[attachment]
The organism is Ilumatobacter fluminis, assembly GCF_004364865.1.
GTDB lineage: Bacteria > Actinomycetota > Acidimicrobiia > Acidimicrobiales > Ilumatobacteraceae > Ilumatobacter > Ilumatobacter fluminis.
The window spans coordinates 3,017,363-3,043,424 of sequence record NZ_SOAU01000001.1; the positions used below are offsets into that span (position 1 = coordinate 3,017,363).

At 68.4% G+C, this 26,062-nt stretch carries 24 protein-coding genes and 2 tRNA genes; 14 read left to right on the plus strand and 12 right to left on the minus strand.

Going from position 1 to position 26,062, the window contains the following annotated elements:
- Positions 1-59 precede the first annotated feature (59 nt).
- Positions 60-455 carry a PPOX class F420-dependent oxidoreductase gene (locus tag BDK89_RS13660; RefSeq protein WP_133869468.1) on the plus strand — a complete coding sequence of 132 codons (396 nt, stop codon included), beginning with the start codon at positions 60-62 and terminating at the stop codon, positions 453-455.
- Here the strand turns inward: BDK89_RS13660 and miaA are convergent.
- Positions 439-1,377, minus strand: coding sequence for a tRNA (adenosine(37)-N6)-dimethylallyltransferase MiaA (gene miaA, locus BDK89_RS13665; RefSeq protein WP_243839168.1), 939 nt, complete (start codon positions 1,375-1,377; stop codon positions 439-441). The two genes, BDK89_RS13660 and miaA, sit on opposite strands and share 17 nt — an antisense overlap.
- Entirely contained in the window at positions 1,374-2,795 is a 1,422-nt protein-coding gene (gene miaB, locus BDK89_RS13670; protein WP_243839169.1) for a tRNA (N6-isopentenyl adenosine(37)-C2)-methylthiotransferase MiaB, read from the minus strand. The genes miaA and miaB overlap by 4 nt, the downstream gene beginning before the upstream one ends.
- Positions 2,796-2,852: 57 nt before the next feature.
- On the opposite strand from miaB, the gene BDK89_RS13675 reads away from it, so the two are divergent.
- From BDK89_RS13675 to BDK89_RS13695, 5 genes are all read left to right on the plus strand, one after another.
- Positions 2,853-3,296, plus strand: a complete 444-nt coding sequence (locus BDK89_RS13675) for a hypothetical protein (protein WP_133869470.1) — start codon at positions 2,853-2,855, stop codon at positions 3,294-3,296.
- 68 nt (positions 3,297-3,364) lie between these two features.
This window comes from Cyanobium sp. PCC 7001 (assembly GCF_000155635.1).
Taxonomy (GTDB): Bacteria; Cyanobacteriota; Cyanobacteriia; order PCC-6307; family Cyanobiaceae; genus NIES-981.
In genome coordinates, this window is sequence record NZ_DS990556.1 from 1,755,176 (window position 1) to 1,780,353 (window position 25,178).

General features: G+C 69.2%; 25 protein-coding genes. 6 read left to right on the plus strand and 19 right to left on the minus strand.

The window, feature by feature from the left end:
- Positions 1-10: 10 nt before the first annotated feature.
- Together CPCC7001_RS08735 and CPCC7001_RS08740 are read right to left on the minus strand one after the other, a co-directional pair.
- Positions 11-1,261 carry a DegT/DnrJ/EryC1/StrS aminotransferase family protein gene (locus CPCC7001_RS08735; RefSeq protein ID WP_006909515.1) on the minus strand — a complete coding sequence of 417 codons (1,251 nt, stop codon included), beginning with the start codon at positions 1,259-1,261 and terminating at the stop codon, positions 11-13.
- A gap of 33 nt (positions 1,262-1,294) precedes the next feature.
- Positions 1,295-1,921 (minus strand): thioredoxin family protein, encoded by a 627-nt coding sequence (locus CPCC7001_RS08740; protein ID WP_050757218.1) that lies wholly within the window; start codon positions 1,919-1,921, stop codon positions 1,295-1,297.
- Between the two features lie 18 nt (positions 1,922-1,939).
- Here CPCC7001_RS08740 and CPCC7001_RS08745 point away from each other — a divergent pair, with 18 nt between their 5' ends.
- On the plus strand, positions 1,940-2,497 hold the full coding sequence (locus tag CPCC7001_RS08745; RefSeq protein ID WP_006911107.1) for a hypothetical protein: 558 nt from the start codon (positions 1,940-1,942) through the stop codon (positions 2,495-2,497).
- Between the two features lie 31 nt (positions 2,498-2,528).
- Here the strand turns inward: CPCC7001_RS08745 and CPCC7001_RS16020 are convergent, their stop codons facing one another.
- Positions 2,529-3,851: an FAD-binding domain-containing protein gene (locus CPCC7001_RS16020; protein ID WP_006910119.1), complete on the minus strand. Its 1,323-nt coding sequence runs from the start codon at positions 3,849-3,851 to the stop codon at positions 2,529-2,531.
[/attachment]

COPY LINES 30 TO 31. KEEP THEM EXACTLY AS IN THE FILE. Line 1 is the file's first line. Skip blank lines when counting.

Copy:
- Here the strand turns inward: CPCC7001_RS08745 and CPCC7001_RS16020 are convergent, their stop codons facing one another.
- Positions 2,529-3,851: an FAD-binding domain-containing protein gene (locus CPCC7001_RS16020; protein ID WP_006910119.1), complete on the minus strand. Its 1,323-nt coding sequence runs from the start codon at positions 3,849-3,851 to the stop codon at positions 2,529-2,531.